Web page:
3. White Star (Titanic, 1912)
Who doesn’t know the story of the “unsinkable” Titanic that hit an iceberg and sank on its maiden voyage, killing more than 1500 people? Even before Kate and Leo did their thing, it was the most famous ship of all time.
Records show that the incident could have been avoided in a number of ways. For example, the ship received at least 6 warnings from other ships in the week before the disaster and the design engineer had asked White Star to install 64 lifeboats – instead of the mere 16 required by law – to ensure that all passengers could be carried to safety if required. White Star refused to increase the number of lifeboats and the ship didn’t take evasive action to following the warnings it received. 1500 people would likely not have died if either of these actions had been taken.
However, the sinking of the Titanic in 1912 did not cause the sinking of White Star. Twenty-two years later, in 1934, White Star merged with Cunard but retained the White Star identity and branding. White Star’s name was only lost in 2005 when the Cunard and White Star ships were collectively rebranded and became known as Carnival Lines.
There are lots more examples of companies suffering serious reputational damage and continuing – in terms of appearances to many – almost as if it never happened: Exxon’s 11m gallon crude oil disaster in 1989, Eurostar’s handling of passenger trains breaking down in 2005, the UK MP’s expenses scandal in 2009, BP’s Deepwater Horizon well crisis in 2010 and Blackberry’s outages in 2011. Even a top ten of online reputational incidents in 2010 lists ten entities that appear to be thriving.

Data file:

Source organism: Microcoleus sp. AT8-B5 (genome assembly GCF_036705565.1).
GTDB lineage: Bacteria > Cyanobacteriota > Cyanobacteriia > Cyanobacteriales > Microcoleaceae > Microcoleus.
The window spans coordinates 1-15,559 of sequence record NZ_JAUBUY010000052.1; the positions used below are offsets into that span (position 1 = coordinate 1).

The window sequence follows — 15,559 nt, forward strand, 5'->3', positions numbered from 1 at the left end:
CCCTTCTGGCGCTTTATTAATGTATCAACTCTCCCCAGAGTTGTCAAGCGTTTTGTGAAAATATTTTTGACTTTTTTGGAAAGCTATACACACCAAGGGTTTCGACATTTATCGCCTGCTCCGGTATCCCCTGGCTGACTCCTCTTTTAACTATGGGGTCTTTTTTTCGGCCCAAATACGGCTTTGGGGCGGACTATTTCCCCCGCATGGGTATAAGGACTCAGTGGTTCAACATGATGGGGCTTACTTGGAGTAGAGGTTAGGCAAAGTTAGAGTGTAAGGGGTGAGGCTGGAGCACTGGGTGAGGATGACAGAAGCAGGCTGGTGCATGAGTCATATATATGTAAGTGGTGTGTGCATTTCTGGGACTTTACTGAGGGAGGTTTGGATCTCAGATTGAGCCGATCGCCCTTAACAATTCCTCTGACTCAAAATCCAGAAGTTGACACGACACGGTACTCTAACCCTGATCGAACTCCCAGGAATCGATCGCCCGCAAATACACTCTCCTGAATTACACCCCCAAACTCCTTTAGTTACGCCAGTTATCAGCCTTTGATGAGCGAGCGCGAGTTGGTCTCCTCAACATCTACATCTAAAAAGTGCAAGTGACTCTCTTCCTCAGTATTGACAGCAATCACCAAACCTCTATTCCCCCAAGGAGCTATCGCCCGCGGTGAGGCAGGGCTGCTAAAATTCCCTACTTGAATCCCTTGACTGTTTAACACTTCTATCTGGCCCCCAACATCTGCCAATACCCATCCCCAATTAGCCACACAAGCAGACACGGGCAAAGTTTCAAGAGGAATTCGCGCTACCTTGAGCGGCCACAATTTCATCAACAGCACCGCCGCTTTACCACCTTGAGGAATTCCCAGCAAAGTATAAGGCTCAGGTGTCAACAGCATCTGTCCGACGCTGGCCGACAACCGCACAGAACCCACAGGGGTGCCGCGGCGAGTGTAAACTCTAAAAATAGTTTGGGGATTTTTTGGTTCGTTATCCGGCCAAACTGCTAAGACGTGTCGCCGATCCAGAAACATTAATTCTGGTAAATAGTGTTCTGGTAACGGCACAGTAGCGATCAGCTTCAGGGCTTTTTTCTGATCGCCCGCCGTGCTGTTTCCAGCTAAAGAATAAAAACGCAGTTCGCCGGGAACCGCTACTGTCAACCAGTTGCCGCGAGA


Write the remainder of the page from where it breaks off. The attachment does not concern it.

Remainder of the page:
So. having considered all these cases, we’re struggling to decide what our conclusions regarding reputational damage should be. We know it’s never a good thing, but is it as bad as – say – losing a key customer or supplier or being subjected to fraud? This one has certainly given us food for thought.
Quotes from academics may give us an insight:
- Wilson (2009) says the public memory has “a short half life” unless the problem is sustained for a significant period after it’s revealed
- Combes (2002) says, “reputational threats simply tarnish a reputation, something stakeholders will forget fairly quickly”
- Palenchar & Heath (2002) suggests consumers may expect less of companies than they have in the past
There are, of course, some cases where companies fail because their reputation is damaged beyond repair. For example, in 2002, one of the top five accountancy firms, Arthur Andersen, voluntarily surrendered its licenses to practice following the Enron scandal. We also imagine that much smaller companies rely more heavily on their reputation than those that make the news when something goes wrong. That we can’t find details of them may be simply because they are small.
So we set you the challenge: can you name three companies that have ceased trading following reputational damage (excluding Enron and Arthur Anderson)? Can you name one? If so, please join the discussion by sharing below.